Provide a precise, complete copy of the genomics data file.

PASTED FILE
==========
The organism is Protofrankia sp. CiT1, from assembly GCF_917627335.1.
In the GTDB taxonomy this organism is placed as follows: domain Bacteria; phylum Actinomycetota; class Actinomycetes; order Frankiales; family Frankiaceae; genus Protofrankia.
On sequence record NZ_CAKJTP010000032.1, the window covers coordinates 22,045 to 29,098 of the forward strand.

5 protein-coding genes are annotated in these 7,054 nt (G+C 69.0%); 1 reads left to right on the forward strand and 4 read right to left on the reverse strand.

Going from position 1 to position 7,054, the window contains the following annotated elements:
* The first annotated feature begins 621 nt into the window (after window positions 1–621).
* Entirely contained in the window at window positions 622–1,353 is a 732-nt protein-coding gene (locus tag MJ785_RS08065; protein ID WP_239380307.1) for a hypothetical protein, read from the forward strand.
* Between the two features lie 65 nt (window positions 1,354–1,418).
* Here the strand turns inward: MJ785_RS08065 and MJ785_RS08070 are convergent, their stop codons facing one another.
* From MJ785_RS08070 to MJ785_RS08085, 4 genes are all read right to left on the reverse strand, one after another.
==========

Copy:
The organism is Protofrankia sp. CiT1, from assembly GCF_917627335.1.
In the GTDB taxonomy this organism is placed as follows: domain Bacteria; phylum Actinomycetota; class Actinomycetes; order Frankiales; family Frankiaceae; genus Protofrankia.
On sequence record NZ_CAKJTP010000032.1, the window covers coordinates 22,045 to 29,098 of the forward strand.

5 protein-coding genes are annotated in these 7,054 nt (G+C 69.0%); 1 reads left to right on the forward strand and 4 read right to left on the reverse strand.

Going from position 1 to position 7,054, the window contains the following annotated elements:
* The first annotated feature begins 621 nt into the window (after window positions 1–621).
* Entirely contained in the window at window positions 622–1,353 is a 732-nt protein-coding gene (locus tag MJ785_RS08065; protein ID WP_239380307.1) for a hypothetical protein, read from the forward strand.
* Between the two features lie 65 nt (window positions 1,354–1,418).
* Here the strand turns inward: MJ785_RS08065 and MJ785_RS08070 are convergent, their stop codons facing one another.
* From MJ785_RS08070 to MJ785_RS08085, 4 genes are all read right to left on the reverse strand, one after another.